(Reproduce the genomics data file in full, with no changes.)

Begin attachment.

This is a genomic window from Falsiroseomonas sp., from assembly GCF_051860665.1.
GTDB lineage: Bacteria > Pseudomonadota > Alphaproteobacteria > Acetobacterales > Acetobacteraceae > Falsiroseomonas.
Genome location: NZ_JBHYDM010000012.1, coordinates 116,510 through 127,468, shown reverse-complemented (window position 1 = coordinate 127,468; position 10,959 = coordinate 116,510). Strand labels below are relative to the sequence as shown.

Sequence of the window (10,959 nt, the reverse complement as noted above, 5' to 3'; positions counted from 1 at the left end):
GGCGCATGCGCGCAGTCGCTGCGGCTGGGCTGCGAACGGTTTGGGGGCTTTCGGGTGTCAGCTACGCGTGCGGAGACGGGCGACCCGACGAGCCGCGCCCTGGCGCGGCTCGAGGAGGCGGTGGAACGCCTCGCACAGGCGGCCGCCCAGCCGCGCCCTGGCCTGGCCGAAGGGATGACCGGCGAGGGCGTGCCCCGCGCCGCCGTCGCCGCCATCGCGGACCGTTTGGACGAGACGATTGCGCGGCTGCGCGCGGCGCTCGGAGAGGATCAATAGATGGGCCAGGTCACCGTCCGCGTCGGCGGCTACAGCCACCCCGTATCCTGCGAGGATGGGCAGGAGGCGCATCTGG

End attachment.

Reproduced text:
This is a genomic window from Falsiroseomonas sp., from assembly GCF_051860665.1.
GTDB lineage: Bacteria > Pseudomonadota > Alphaproteobacteria > Acetobacterales > Acetobacteraceae > Falsiroseomonas.
Genome location: NZ_JBHYDM010000012.1, coordinates 116,510 through 127,468, shown reverse-complemented (window position 1 = coordinate 127,468; position 10,959 = coordinate 116,510). Strand labels below are relative to the sequence as shown.

Sequence of the window (10,959 nt, the reverse complement as noted above, 5' to 3'; positions counted from 1 at the left end):
GGCGCATGCGCGCAGTCGCTGCGGCTGGGCTGCGAACGGTTTGGGGGCTTTCGGGTGTCAGCTACGCGTGCGGAGACGGGCGACCCGACGAGCCGCGCCCTGGCGCGGCTCGAGGAGGCGGTGGAACGCCTCGCACAGGCGGCCGCCCAGCCGCGCCCTGGCCTGGCCGAAGGGATGACCGGCGAGGGCGTGCCCCGCGCCGCCGTCGCCGCCATCGCGGACCGTTTGGACGAGACGATTGCGCGGCTGCGCGCGGCGCTCGGAGAGGATCAATAGATGGGCCAGGTCACCGTCCGCGTCGGCGGCTACAGCCACCCCGTATCCTGCGAGGATGGGCAGGAGGCGCATCTGG